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Nonfiction Review: The Elephant Whisperer by Lawrence Anthony

Title: The Elephant Whisperer: My Life with the Herd in the African Wild
Author: Lawrence Anthony 
Year published: 2009
Category: Adult nonfiction
Pages: 384 pages
Rating: 4.5 out of 5

Location: (my 2022 Google Reading map)South Africa

SummaryLawrence Anthony devoted his life to animal conservation, protecting the world's endangered species. Then he was asked to accept a herd of "rogue" wild elephants on his Thula Thula game reserve in Zululand. His common sense told him to refuse, but he was the herd's last chance of survival: they would be killed if he wouldn't take them.

In order to save their lives, Anthony took them in. In the years that followed he became a part of their family. And as he battled to create a bond with the elephants, he came to realize that they had a great deal to teach him about life, loyalty, and freedom.

The Elephant Whisperer is a heartwarming, exciting, funny, and sometimes sad memoir of Anthony's experiences with these huge yet sympathetic creatures. Set against the background of life on an African game reserve, with unforgettable characters and exotic wildlife, Anthony's unrelenting efforts at animal protection and his remarkable connection with nature will inspire animal lovers and adventurous souls everywhere.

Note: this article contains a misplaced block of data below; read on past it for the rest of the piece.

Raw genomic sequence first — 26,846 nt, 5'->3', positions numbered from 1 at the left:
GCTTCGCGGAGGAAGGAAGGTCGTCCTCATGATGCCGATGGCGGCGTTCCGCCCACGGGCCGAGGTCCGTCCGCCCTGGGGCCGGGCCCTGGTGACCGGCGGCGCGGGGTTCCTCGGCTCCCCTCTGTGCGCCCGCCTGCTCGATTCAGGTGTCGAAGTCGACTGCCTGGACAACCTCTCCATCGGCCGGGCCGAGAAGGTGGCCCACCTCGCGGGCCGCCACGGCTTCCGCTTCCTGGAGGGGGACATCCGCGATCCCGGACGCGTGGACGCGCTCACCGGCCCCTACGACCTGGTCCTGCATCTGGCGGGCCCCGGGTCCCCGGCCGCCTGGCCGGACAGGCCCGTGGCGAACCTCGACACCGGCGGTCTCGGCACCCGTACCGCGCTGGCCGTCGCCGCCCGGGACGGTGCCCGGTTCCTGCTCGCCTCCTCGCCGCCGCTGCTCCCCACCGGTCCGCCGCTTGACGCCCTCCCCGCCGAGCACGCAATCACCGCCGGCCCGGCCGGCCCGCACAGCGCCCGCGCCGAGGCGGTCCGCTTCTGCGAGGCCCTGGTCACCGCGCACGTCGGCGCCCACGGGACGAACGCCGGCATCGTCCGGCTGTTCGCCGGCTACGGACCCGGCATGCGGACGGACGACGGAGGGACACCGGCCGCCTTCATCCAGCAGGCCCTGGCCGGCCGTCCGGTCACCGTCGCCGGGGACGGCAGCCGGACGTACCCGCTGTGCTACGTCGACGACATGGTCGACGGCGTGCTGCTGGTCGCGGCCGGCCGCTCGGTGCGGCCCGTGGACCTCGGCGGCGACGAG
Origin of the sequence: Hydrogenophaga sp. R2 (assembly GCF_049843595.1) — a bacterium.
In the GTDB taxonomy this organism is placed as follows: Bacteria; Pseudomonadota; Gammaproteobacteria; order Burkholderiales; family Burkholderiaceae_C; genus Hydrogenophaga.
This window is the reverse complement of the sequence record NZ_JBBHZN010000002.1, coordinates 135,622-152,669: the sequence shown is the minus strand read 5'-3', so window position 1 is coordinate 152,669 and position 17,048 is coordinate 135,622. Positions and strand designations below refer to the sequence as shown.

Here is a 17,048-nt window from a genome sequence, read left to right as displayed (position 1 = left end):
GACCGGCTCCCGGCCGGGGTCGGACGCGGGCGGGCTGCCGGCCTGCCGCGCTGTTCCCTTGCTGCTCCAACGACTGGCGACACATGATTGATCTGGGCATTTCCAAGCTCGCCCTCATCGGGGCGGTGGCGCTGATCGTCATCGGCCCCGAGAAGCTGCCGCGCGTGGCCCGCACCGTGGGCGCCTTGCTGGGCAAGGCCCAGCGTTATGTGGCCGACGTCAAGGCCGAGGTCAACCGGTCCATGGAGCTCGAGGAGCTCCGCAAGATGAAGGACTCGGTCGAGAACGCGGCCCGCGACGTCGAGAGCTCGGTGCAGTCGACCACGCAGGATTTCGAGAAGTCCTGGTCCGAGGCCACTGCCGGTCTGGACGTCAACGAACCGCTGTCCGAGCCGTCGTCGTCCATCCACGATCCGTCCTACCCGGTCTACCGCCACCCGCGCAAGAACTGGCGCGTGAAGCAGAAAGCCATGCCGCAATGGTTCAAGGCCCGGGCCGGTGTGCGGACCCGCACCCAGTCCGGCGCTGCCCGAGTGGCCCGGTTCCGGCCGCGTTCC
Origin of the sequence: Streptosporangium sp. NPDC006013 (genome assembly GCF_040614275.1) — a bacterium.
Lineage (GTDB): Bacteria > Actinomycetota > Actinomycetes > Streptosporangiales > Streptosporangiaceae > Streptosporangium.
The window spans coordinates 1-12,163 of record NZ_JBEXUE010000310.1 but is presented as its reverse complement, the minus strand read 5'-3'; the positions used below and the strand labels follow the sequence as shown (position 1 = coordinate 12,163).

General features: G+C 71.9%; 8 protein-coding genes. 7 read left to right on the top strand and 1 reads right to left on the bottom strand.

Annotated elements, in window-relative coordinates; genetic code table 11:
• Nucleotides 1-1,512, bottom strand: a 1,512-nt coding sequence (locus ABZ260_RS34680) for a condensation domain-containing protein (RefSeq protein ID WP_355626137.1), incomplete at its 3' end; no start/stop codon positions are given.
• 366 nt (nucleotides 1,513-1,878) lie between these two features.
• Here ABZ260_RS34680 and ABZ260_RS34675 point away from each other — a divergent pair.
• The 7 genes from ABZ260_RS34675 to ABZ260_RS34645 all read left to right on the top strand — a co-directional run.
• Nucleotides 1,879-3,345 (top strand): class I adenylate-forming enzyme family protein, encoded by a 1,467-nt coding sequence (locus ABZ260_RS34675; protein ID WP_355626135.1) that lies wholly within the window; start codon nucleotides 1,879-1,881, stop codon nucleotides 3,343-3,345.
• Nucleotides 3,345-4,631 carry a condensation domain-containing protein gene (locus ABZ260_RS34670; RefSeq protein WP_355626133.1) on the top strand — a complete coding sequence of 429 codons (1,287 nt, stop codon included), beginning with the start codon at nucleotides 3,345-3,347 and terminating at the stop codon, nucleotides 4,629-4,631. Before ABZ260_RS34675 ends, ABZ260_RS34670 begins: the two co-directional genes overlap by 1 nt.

Review: I listened to this book for my girls' book group on the suggestion of one of the women who absolutely really enjoyed it and wanted to re-read it. I am so glad she suggested it as I loved listening to this book. First off, the audio book is read by Simon Vance. Since I am new to audio books, I didn't know who he was, but boy is he excellent. He does the accents, the languages, and more so well that it was a pleasure to listen to him.

And the story. Wow. There were many times I found myself smiling, looking shocked and amazed, or in awe of the animals' behavior. And human behavior (think poachers). But mostly this is a story of grace and beauty, of how nature does its thing (killing, birthing, living) and how humans can fit into that world and make connections.

If you enjoy those TV shows about nature (Blue Planet, etc) I think you would enjoy this one. It's also culturally interesting as the author weaves in stories about the local Zulu that work and live on his reserve.

Challenges for which this counts:
  • Nonfiction--wild animals
  • Nonfiction November

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